Groups representing trade unions and employers have appeared before the Oireachtas Enterprise Committee to express their concerns about proposed new remote working legislation.
The Irish Congress of Trade Unions and business group IBEC were giving their views on the Right to Request Remote Working Bill.
Details of the proposed new law were announced in January by the Tánaiste and Minister for Enterprise, Trade and Employment Leo Varadkar.
The legislation is designed to give employees the right to request remote working and will require employers to provide reasonable grounds for refusing requests.
At today's committee hearing, IBEC warned that it could place an additional administrative burden on employers and questioned the need for the legislation, arguing that many companies are already offering remote or hybrid working.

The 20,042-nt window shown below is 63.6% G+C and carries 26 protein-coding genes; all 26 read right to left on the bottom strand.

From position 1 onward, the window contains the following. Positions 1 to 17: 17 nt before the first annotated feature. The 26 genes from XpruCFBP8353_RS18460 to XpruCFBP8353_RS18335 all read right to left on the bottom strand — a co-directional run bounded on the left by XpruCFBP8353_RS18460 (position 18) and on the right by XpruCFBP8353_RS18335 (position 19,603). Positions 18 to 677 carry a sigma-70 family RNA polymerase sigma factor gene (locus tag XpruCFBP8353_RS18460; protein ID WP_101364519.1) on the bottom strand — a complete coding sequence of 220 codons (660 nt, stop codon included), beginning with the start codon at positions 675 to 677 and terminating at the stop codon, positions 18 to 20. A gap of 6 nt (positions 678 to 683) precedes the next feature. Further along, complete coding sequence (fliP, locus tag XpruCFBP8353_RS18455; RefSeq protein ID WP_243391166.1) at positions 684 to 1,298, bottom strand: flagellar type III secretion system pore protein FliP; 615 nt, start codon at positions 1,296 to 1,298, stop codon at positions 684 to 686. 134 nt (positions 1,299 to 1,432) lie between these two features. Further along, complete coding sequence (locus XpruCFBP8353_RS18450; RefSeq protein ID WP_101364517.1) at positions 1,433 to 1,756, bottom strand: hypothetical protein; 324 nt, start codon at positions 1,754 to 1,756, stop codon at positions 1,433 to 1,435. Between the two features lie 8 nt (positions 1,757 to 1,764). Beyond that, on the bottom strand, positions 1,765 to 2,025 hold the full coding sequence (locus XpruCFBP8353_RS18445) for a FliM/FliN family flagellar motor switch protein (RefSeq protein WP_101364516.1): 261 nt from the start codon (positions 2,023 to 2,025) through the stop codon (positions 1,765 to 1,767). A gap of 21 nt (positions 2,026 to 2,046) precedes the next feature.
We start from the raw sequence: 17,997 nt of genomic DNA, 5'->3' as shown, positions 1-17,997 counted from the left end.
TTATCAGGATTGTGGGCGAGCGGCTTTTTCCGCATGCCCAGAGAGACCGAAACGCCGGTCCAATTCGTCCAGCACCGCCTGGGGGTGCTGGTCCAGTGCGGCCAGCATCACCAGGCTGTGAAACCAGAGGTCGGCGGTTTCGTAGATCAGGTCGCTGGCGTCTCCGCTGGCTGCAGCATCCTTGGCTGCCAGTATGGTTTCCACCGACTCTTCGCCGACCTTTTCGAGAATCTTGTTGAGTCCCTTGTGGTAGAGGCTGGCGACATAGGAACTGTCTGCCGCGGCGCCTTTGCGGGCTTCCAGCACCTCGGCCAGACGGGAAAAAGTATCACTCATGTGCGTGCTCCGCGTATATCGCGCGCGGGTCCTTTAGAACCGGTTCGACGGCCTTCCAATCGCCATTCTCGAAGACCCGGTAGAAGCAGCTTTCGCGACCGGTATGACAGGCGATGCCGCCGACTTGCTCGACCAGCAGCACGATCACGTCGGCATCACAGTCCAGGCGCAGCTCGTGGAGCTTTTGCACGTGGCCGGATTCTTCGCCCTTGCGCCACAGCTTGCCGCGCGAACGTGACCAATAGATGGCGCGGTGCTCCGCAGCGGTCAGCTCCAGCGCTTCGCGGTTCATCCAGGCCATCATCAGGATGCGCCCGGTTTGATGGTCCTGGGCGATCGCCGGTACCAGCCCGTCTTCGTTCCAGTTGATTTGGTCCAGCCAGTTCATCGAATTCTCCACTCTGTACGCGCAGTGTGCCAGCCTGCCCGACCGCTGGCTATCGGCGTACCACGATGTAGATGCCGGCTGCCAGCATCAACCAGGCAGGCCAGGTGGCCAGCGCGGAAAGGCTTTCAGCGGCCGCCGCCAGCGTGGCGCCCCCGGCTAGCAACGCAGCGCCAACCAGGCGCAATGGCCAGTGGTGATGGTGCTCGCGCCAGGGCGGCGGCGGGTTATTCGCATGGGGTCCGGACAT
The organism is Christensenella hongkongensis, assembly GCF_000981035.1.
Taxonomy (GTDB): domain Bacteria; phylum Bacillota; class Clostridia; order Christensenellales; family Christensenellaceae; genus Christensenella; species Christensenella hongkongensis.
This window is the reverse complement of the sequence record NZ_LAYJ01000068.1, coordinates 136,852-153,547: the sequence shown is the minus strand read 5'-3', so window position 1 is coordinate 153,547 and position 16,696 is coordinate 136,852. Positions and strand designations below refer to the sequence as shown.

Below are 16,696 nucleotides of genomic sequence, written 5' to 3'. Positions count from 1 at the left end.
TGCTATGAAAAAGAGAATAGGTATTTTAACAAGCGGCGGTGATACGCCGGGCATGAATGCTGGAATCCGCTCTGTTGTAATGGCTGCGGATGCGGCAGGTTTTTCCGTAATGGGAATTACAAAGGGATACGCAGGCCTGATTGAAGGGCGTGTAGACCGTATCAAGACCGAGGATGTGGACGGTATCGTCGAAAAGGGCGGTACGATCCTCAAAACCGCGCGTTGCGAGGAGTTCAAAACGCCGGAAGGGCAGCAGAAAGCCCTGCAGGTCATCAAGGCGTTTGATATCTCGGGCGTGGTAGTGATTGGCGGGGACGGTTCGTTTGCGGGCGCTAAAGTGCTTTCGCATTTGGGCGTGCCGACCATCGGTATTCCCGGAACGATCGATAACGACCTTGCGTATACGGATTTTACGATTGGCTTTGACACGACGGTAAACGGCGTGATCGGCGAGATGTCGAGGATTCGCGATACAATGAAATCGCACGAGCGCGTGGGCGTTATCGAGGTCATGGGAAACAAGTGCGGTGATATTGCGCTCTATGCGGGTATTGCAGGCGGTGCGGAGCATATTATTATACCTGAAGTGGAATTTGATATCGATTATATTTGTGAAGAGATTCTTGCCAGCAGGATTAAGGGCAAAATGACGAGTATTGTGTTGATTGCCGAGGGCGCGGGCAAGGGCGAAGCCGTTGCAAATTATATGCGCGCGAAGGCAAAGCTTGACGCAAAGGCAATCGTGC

"We believe that legislating for a statutory right to request remote work at this stage is premature and may stymie the ability for employers and employees to manage remote working in a creative and flexible way," IBEC's Director of Employer Relations Maeve McElwee told the committee.
The Irish Congress of Trade Unions told TDs and Senators that the proposed legislation was stacked in favour of the employer and was "fatally flawed" when it comes to grounds for refusal and grounds for appeal.
ICTU's General Secretary Patricia King told the committee that, in effect, the proposed legislation will only allow for a complaint to the Workplace Relations Commission on procedural grounds.
"ICTU and its affiliates are strongly of the view that an appeal to the WRC taking issue with the substantive decision of the employer must be provided.
"Without this, the proposed legislation is utterly pointless," she said.
The Government has said that it will listen to the concerns of stakeholders as it prepares its remote working legislation.
It is currently expected that the new law will be enacted by the summer.
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